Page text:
New guidelines for women being tested for cervical cancer
LOS ANGELES (KABC) -- The American College of Obstetrics and Gynecology has made a big change in its cervical cancer screening guidelines. It now says women between the ages of 30 and 65 should get Pap tests, accompanied by screening for the human papillomavirus only once every five years. The new guidelines also recommend Pap tests every three years for women between 21 and 29.
Internal medicine specialist Dr. John De Beixedon questions the move.
"There are women that should get checked annually," De Beixedon said. "There are woman that could get checked every five years, maybe three is the average. But it doesn't take three years for cancer to grow. It takes for cervical cancer six to 12 months."
Over the past 30 years, cervical cancer has declined more than 50 percent in the United States. Many experts credit increased screening.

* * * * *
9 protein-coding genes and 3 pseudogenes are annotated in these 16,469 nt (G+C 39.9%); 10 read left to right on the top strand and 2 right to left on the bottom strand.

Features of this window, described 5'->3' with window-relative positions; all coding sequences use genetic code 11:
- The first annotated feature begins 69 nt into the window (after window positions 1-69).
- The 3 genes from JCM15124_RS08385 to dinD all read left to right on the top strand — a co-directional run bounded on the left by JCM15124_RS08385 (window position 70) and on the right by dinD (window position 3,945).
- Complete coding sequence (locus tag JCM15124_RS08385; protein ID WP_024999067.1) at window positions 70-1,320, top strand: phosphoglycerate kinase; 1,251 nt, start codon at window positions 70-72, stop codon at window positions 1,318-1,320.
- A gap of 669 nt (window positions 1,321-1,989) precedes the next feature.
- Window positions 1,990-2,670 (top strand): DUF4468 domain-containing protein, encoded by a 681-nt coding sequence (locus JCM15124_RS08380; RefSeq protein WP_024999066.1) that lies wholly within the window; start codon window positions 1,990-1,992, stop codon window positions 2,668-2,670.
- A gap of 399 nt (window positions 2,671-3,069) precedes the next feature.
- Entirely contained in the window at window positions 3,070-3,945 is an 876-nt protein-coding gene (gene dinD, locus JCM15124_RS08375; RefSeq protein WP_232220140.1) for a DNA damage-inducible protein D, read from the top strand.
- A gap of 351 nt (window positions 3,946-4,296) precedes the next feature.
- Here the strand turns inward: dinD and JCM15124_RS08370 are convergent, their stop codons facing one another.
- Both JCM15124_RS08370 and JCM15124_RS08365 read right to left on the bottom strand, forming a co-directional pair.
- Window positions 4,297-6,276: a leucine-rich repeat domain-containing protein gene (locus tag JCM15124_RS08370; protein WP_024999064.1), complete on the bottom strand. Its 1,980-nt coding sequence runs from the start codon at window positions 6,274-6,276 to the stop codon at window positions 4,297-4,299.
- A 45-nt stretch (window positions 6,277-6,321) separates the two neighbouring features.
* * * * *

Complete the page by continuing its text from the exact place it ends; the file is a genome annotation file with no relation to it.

Since 2009, the U.S. Preventive Services Task Force decided to recommend mammograms every two years for women 50 and older. It's also recommended no more PSA testing for prostate cancer in healthy men. The concern is that too much testing leads to unnecessary biopsies, expense and patient anxiety.
But what about high risk patients? Will some be missed? Studies show prostate cancer hits African-American men especially hard.
"If you look at risk factors for people it differs from person to person," De Beixedon said. "An ounce of prevention is worth a pound of cure. Unfortunately, that ounce of prevention is just as costly as the pound of cure, which makes it less interesting to insurers and less interesting to the government."
One suggestion De Beixedon has it to pay for these screening exams out of pocket. For many people, though, that is out of the question.
"We take a lot out of our paycheck every month to have insurance, and then for it to cover less and less but we're paying more and more, it doesn't make sense," said Debbie Ward of Altadena.
The overall advice is to do what you can to stay healthy. Eat well, don't smoke and get some exercise.
health, health care, medical research, women's health, healthy living, denise dador
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